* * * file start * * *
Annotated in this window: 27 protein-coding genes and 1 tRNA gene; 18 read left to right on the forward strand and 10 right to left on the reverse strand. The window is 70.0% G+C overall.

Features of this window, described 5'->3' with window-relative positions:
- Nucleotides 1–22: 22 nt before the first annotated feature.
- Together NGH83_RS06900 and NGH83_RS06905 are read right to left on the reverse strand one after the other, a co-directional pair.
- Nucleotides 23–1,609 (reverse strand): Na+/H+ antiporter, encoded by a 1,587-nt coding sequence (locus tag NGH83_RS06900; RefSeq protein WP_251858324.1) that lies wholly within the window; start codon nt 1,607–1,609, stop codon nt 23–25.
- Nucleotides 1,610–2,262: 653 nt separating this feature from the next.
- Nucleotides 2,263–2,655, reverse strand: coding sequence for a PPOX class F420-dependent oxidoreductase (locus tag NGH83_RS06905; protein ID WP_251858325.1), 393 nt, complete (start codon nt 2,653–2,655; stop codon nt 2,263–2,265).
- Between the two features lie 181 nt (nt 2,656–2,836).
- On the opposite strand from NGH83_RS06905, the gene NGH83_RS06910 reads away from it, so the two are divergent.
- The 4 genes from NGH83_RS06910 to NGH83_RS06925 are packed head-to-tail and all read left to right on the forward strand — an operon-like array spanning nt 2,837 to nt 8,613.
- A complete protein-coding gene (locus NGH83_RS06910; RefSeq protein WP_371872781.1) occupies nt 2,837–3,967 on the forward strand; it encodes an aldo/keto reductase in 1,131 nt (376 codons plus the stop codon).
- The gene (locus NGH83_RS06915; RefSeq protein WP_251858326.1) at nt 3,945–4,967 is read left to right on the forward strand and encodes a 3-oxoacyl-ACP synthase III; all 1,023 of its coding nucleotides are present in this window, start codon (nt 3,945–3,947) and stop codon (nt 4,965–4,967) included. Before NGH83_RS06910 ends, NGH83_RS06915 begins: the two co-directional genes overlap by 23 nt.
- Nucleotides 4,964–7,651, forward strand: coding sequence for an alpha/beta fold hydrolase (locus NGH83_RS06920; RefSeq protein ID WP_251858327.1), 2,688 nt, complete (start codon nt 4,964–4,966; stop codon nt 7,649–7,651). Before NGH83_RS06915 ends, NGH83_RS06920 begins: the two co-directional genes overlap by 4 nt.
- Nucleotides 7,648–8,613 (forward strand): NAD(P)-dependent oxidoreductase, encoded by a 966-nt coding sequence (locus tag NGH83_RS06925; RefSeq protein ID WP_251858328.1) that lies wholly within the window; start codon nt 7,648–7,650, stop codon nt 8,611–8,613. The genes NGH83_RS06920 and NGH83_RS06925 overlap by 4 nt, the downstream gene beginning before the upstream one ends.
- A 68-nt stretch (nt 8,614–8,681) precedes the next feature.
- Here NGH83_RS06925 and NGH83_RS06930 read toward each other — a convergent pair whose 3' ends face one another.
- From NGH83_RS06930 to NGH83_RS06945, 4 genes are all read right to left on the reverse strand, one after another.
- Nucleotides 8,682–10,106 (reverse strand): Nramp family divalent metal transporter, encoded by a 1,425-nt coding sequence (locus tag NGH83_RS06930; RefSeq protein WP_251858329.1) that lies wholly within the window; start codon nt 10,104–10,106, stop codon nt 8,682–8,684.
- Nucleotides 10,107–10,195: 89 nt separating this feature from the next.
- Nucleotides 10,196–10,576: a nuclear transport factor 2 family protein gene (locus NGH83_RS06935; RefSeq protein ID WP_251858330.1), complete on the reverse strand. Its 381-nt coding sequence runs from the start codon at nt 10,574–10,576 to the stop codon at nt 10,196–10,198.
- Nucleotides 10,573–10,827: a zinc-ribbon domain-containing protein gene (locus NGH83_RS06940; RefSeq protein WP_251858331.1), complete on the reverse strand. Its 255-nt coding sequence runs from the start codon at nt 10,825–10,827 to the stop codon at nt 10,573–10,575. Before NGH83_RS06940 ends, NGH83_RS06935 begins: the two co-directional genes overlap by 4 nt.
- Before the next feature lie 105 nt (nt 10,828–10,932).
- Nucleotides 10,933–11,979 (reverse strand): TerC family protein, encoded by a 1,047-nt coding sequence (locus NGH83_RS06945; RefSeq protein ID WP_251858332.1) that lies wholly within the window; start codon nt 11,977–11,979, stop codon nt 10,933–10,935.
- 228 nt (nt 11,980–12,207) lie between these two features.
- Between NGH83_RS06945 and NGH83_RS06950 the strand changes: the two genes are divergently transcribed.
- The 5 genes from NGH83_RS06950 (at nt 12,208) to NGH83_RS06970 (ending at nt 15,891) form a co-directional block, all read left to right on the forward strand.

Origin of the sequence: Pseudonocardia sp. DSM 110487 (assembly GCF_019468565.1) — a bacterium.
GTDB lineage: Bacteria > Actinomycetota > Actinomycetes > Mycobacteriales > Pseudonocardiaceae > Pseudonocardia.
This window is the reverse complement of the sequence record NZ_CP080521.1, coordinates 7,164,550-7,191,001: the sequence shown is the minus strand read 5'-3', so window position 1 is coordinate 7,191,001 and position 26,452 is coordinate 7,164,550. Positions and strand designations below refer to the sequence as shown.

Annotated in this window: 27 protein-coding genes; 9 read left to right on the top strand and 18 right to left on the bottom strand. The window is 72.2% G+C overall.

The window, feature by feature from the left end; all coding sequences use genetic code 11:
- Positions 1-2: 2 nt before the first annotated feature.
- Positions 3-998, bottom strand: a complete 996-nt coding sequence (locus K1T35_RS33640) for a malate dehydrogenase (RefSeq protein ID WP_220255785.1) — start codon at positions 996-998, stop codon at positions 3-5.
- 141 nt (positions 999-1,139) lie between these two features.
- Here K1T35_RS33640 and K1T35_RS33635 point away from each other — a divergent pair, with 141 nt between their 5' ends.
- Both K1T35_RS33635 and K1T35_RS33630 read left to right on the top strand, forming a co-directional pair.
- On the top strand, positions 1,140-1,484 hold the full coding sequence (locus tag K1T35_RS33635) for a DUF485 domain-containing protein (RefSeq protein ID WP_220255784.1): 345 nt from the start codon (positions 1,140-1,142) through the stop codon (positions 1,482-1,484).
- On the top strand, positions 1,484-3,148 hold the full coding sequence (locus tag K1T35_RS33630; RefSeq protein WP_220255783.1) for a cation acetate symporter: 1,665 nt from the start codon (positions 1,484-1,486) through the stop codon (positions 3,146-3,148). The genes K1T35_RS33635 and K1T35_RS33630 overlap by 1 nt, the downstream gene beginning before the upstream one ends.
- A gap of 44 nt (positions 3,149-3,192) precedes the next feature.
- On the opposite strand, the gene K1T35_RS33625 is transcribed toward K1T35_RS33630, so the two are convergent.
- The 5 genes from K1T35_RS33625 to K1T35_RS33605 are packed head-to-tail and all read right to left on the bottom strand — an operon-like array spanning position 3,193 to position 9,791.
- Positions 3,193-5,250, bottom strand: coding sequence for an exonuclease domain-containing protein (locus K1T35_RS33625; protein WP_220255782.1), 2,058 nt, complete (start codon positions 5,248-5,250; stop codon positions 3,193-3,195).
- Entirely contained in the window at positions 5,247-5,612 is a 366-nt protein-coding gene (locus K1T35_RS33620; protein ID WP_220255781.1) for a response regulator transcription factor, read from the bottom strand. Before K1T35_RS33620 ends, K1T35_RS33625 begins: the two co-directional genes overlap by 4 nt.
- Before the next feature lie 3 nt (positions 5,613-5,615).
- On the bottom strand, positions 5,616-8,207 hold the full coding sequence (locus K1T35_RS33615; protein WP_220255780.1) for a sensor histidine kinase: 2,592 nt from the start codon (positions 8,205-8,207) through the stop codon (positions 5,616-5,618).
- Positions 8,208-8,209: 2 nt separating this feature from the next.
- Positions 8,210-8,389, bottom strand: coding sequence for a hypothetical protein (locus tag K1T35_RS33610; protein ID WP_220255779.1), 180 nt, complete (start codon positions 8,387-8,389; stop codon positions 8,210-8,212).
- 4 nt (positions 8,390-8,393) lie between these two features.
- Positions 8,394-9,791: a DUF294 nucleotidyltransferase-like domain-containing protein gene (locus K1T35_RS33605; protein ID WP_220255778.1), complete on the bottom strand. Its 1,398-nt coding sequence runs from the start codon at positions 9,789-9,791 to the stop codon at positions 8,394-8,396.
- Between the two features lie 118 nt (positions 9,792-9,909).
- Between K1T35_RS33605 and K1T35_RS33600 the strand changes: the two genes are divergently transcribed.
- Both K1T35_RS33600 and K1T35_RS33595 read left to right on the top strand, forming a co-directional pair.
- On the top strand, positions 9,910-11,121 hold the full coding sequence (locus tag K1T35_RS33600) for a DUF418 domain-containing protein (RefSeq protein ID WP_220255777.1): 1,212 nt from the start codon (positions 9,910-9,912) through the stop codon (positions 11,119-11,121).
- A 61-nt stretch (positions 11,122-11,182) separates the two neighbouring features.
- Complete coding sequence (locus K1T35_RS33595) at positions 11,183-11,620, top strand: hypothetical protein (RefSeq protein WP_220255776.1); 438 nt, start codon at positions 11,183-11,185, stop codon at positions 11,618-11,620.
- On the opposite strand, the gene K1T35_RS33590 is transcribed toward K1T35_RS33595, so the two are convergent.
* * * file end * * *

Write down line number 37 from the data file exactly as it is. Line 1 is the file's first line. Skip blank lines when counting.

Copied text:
- On the top strand, positions 1,140-1,484 hold the full coding sequence (locus tag K1T35_RS33635) for a DUF485 domain-containing protein (RefSeq protein ID WP_220255784.1): 345 nt from the start codon (positions 1,140-1,142) through the stop codon (positions 1,482-1,484).